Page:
The recent Electoral Commission exercise in redelineation has not only raised eyebrows. It has also sparked an unprecedented uproar from all quarters including from BN parties. The only visibly quiet exception has been Umno.
Umno Vice President, Datuk Seri Hishammuddin Hussein has argued that “How is this a strategy by Barisan Nasional if even I as Umno’s vice-president don’t know what the EC is doing?”.
Judging from the comments of some low level BN leaders, we probably can give the benefit of the doubt to BN parties and Hisham that they have been kept in the dark on the proposed boundary changes affecting 12 parliamentary and 34 state seats. But can other Umno leaders – especially the top two – publicly make a similar declaration as Hishammuddin has done to dispel fears that the EC is not acting as Umno’s handmaiden in stealing the next election for the party in various key states if not nationally?
The case of the village heroes
The latest political imbroglio makes for rich irony just viewing the comments from some of the BN parties. According to MCA central committee member Datuk Ti Lian Ker, the exercise would not only send Malaysia on a path to racism but the redelineation appeared designed to “pit Umno’s political tendency of Malay supremacy against DAP’s politics of Chinese chauvinism.”
Now, where have the MCA, Gerakan and other BN parties’ leadership been when similar exercises in gerrymandering and other forms of electoral manipulation have taken place repeatedly since Merdeka more than 50 years ago?
They have been beneficiaries of that, and other practices again and again. But it seems that even the MCA and Gerakan leadership has its limits on Umno’s appetite for hegemonic power.
In an earlier statement, Ti argued that it is because Umno has played the kampung champion, that has caused the MCA and BN to lose out in urban areas.
He also said that it was of no use if BN remains village heroes and has to keep on losing urban seats in return.
“It is upon this realisation that we need to change, to return BN to the shining standard of the past before Umno leaders started infighting and Umno’s survival was prioritised and not the survival of BN as a whole”.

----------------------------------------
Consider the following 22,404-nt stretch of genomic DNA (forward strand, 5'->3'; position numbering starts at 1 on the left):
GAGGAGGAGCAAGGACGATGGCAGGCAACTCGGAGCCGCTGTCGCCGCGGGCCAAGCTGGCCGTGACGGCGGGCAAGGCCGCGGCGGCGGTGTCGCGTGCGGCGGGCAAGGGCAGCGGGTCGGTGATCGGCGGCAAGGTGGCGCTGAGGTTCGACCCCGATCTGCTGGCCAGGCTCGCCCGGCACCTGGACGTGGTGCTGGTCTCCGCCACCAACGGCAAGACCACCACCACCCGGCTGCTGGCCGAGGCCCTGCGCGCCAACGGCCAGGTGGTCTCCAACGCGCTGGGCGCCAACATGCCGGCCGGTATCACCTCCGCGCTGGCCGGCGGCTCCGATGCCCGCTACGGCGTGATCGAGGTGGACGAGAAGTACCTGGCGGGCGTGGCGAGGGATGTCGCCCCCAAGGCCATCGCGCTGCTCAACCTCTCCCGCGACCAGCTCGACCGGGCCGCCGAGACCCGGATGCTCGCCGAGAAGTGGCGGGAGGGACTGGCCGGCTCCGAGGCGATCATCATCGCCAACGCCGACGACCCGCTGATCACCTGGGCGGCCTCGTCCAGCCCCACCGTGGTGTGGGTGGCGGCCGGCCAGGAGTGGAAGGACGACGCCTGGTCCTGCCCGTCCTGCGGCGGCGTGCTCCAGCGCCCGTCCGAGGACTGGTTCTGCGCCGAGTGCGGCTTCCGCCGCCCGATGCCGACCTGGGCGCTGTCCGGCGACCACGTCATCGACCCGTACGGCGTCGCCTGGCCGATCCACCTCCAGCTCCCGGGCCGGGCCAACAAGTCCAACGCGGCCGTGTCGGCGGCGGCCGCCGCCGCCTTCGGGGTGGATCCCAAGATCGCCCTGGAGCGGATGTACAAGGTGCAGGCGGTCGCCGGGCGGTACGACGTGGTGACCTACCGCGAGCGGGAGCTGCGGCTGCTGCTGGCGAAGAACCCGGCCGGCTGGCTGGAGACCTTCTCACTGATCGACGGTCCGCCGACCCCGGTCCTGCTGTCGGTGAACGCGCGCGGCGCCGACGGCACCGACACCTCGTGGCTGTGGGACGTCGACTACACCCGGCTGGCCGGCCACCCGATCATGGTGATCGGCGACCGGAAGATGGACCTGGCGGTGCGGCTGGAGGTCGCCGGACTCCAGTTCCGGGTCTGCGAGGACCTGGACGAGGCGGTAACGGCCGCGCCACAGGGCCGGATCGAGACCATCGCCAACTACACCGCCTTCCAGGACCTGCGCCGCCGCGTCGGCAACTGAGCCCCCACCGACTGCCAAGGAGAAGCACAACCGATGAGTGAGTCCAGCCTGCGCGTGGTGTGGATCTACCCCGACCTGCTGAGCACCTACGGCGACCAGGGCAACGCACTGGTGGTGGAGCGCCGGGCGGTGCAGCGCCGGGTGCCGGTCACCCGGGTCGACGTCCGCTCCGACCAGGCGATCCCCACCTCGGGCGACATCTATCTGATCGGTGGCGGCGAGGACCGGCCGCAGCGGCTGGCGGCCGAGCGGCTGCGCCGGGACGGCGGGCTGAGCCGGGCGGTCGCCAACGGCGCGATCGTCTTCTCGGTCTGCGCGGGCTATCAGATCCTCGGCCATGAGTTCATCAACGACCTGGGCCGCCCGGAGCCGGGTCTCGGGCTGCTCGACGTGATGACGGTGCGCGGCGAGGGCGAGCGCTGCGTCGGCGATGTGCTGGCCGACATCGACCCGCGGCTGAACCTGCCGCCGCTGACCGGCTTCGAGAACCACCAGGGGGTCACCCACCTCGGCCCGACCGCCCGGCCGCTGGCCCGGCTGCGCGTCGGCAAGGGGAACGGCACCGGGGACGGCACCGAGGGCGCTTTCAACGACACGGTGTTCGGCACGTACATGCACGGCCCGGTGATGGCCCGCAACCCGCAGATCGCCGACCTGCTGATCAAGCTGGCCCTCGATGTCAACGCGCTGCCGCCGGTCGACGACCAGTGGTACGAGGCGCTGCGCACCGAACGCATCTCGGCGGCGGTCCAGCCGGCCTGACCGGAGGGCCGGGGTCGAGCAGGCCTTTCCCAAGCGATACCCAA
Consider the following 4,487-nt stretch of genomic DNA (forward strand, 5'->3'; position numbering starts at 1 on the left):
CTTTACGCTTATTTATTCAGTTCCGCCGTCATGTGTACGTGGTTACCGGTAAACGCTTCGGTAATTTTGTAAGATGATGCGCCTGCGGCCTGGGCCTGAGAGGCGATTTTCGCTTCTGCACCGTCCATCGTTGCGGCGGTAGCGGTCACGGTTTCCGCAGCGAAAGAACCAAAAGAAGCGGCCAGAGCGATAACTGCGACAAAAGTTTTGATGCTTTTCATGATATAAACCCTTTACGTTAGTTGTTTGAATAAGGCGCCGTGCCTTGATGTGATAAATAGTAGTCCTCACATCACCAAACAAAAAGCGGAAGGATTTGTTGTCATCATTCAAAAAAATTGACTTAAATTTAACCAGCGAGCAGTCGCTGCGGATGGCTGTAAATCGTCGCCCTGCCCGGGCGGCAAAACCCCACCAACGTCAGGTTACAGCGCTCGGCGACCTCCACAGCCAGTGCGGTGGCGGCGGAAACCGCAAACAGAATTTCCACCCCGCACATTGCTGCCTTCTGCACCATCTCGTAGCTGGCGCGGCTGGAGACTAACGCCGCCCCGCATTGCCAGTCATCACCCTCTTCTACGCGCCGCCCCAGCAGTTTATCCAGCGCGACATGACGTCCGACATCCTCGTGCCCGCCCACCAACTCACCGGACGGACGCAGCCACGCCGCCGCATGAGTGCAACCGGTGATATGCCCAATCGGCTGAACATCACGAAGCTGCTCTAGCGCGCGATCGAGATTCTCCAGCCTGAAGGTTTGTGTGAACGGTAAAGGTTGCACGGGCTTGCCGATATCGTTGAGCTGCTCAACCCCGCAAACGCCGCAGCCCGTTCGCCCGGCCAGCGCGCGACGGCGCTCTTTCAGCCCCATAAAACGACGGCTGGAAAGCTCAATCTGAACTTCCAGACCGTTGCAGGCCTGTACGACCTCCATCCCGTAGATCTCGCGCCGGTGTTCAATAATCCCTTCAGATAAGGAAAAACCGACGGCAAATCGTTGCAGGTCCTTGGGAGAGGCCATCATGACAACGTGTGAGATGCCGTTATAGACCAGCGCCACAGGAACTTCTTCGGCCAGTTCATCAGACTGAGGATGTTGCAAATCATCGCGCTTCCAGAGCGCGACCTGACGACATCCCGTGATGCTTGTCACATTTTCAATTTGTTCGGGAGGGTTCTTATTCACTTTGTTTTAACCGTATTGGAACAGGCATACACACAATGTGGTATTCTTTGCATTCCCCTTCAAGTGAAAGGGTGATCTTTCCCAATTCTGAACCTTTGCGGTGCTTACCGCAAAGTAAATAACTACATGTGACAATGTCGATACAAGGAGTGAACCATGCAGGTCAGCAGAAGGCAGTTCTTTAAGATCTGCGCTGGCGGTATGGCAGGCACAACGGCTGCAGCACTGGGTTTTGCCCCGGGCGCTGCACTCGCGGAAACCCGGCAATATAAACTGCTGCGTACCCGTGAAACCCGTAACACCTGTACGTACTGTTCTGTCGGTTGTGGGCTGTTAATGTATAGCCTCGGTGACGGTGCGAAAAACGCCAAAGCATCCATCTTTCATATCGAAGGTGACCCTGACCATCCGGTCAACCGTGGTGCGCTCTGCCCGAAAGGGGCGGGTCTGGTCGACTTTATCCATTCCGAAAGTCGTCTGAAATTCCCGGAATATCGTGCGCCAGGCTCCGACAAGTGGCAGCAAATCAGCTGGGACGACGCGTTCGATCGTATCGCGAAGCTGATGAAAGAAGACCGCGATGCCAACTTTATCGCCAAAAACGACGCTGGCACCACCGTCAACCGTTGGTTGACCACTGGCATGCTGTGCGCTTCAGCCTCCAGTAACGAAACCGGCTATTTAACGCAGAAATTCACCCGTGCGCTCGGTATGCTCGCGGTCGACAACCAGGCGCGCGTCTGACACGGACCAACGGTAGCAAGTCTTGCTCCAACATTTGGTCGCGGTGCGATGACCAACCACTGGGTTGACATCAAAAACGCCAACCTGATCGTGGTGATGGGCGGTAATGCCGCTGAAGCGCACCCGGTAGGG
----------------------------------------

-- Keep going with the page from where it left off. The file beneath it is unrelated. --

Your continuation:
He also called on BN to align the party with changes in the attitudes of the Malay, Chinese, Indian in the multiracial areas.
“This failure is BN’s failure, not that of the component parties chosen to contest under BN’s ticket,” said Ti.
Gerakan’s Penang chief and head of the state BN, Teng Chang Yeow, has also gone on record to say the BN lost Penang during the last two elections “not because of machinery or unity but because of Umno”. In the past two polls, Umno won 11 and 10 seats respectively but Gerakan, MCA and MIC won zero seats.
According to him, “This is a well-known fact. If we still fail to understand this fact, we will continue to fail!” he added.
Just above Zimbabwe in electoral integrity
These born-again defenders of the one man-one vote principle and perhaps also supporters of the clean election demand also need to be reminded that during the last election in 2013, the research team of the Electoral Integrity Project (EIP) comprised of researchers from the Harvard Kennedy School of Government and the University of Sydney concluded that Barisan Nasional’s victory in the 13th General Election (GE13) last May was due to gerrymandering or the malapportionment of electoral boundaries.
The EIP found that GE13 was perceived as having a low level of integrity due to problematic electoral boundaries and election laws
According to its report, the ruling BN coalition had a distinct advantage in constituency size in rural Malay constituencies while the urban Chinese-majority opposition strongholds had much larger electorates. For example, the Putrajaya federal constituency had just 15,791 eligible voters, compared with the Kapar constituency with 144,159 eligible voters.
The EIP questioned the legitimacy of the government and emphasised BN’s advantage through the control and influence of state radio and television, with many newspapers having close ties to the ruling coalition while the opposition only had space in online media.
The EIP also noted BN’s advantage in “access to political finance”, with experts mostly concerned about the lack of a level playing field in campaign media and financing. This was before the recent expose on the massive donation into the Prime Minister’s personal bank account and of various Umno politicians receiving large cash payments for their election campaigns.
At that time, the EIP ranked Malaysia’s electoral integrity at 66th out of 73 nations polled across the globe, just above Zimbabwe.
The findings at that time were released in a 20-page executive report and a 112-page full report as The Year in Elections, 2013.
The latest release Year in Elections, mid-2016 report is just out. It compares 213 national elections in 153 countries from mid-2012 to mid-June 2016, based on the views of 2,417 experts. In it, Malaysia stands third from the bottom of Asia Pacific countries and well below Indonesia, Singapore, Myanmar, Thailand and Laos.
The question now is: will the BN parties push for electoral reforms and the independence of the Electoral Commission?
Or will they continue to let the country reap its bitter harvest while they speak from both sides of the mouth about respecting the “democratic will” while defending a flawed and dishonest parliamentary system for which they are responsible.
Lim Teck Ghee